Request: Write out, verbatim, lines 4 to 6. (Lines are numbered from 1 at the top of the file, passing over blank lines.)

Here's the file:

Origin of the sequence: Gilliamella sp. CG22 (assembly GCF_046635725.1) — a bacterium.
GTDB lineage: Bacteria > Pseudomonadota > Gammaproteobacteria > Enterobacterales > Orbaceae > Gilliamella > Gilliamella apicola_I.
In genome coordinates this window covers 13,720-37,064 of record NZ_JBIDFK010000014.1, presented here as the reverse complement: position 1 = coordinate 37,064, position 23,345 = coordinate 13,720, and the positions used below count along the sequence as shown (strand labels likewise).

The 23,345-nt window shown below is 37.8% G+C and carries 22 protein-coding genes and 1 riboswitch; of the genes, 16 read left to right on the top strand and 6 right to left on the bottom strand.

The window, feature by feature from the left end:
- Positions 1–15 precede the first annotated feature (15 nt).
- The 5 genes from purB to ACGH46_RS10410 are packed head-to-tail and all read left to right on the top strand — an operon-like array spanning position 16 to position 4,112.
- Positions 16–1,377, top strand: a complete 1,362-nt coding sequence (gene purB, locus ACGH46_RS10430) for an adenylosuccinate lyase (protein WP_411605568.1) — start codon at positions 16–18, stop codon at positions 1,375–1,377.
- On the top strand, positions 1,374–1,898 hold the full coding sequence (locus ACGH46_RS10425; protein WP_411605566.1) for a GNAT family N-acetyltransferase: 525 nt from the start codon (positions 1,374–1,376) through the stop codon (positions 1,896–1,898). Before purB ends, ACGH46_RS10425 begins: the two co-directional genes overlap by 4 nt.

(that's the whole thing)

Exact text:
The 23,345-nt window shown below is 37.8% G+C and carries 22 protein-coding genes and 1 riboswitch; of the genes, 16 read left to right on the top strand and 6 right to left on the bottom strand.

The window, feature by feature from the left end:
- Positions 1–15 precede the first annotated feature (15 nt).